The government of Calderon and the PAN have left six years of disaster
President Calderon has been a loyal and cooperative ally of the U.S. and its policies. Pressure applied by Washington to pursue and intensify the war on drugs in Mexico through military means has resulted in a dramatic spiral of
violence and death. Economic inequality in the country has deepened and is symbolized by billionaire Carlos Slim who sits at the top of a pyramid of wealth as the richest person in Mexico and the world. While the accumulation of wealth has enriched those at the top, poverty is increasing at the bottom due to a lack of jobs to meet the needs of the country’s growing labor market and in particular its young people. Scarce resources have been spent on arming the police and military to fight the criminal gangs and seize drugs destined for the U.S. while funding for education and other social needs have been slashed and given a low priority. There has been no progress toward achieving a bilateral agreement with the U.S. that would regulate immigration with an organized and fair system that is beneficial to both nations. The lack of such an agreement has resulted in a chaotic situation in which rampant human smuggling is controlled by organized gangs while conversely hundreds of thousands of adults and children recently deported from the U.S. have been dumped back into Mexico with no resources to survive on nor without any comment or proposed solution by Mexican officials.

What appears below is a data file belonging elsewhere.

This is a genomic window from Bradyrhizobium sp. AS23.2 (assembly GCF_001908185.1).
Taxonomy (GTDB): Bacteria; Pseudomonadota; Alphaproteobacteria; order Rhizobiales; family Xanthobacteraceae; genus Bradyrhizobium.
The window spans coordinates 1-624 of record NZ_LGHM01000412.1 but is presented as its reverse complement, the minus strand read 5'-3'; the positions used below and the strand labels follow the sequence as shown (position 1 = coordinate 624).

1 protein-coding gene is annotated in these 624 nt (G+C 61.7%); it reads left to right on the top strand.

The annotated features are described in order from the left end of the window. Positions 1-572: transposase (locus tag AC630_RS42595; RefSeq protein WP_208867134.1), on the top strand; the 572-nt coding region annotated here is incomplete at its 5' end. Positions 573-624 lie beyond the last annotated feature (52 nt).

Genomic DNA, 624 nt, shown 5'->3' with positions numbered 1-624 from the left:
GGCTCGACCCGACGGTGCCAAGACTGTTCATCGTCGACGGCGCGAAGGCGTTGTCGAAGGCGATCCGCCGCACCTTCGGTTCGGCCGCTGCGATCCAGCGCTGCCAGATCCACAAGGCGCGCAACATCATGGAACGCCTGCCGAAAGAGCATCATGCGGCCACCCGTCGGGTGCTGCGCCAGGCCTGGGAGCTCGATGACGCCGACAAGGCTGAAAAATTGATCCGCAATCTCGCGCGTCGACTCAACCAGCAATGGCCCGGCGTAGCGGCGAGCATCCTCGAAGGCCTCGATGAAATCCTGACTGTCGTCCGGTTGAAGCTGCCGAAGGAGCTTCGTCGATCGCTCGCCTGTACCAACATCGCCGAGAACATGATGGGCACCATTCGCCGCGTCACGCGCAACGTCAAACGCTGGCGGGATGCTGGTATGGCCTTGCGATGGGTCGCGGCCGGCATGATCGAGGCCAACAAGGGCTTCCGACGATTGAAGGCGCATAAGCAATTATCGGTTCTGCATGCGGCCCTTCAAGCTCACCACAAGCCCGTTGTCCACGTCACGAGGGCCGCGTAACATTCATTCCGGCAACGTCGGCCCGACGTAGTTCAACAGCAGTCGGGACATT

U.S. allies Fox and Calderon were pressured into implementing Neoliberal free market policies and the drug war which have led to chaos
The economic stagnation under the PAN will continue with a PRI victory
The twelve years of presidential power held by right-wing PAN Presidents Vicente Fox and Felipe Calderon have not witnessed any promised increase in economic prosperity and equality for the majority of people. Fox, who had previously worked for the Coca Cola Corporation, ran as a nationalist and supposed reformer in 2000 and promised much needed economic and political change. Soon after being elected, he quickly veered to the political right and began implementing Neoliberal economic policies that were proposed by the International Monetary Fund, the World Bank and from his ally George W. Bush. These “free market” policies were